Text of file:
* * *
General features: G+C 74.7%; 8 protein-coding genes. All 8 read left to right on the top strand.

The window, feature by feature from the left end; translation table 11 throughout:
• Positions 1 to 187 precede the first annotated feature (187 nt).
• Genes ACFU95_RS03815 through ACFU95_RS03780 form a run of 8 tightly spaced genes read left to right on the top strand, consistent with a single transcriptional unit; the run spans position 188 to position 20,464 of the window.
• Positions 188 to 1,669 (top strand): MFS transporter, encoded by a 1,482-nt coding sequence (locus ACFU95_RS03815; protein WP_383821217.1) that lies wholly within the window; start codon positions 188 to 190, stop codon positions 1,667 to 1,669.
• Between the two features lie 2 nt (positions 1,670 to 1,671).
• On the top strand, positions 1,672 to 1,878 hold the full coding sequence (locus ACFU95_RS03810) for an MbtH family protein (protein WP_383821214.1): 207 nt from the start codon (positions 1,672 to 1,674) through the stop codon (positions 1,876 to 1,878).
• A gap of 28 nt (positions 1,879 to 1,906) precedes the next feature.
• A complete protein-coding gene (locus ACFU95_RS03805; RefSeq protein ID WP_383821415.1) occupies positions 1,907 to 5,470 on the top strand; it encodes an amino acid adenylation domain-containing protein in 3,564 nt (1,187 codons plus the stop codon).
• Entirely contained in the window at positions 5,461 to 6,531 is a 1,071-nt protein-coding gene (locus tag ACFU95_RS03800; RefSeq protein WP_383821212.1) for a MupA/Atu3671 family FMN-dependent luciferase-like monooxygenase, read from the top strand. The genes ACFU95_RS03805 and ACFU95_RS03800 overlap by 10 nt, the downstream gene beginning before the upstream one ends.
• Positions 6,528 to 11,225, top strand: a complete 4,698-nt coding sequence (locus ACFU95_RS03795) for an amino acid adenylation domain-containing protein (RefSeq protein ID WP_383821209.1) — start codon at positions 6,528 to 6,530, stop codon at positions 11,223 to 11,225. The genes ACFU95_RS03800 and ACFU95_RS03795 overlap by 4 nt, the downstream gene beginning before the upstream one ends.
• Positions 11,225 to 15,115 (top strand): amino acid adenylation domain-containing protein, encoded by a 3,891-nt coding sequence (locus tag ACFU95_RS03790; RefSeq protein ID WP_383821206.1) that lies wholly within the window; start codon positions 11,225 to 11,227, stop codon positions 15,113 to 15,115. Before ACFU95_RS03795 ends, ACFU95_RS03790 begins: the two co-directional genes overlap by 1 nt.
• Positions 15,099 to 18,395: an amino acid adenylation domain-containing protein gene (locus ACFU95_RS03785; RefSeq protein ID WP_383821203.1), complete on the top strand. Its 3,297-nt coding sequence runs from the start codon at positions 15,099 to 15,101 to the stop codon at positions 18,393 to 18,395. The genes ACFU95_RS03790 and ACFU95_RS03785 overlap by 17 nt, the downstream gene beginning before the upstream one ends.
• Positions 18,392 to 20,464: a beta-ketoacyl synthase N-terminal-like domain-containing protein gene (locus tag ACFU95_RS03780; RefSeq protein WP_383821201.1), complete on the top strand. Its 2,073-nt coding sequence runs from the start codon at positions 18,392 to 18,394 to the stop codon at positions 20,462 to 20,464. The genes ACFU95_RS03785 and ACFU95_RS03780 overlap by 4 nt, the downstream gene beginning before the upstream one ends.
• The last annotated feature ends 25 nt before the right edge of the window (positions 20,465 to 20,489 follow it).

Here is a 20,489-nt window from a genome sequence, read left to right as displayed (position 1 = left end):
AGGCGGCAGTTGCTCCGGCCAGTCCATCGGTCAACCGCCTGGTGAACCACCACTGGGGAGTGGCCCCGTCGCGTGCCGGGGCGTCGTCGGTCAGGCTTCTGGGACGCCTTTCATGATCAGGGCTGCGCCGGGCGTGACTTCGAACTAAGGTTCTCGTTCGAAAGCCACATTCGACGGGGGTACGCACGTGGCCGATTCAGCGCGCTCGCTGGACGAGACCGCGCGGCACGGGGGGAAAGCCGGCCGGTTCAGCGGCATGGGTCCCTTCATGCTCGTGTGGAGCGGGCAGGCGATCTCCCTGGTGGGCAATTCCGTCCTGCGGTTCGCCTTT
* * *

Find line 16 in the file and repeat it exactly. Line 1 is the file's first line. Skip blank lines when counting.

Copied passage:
Here is a 20,489-nt window from a genome sequence, read left to right as displayed (position 1 = left end):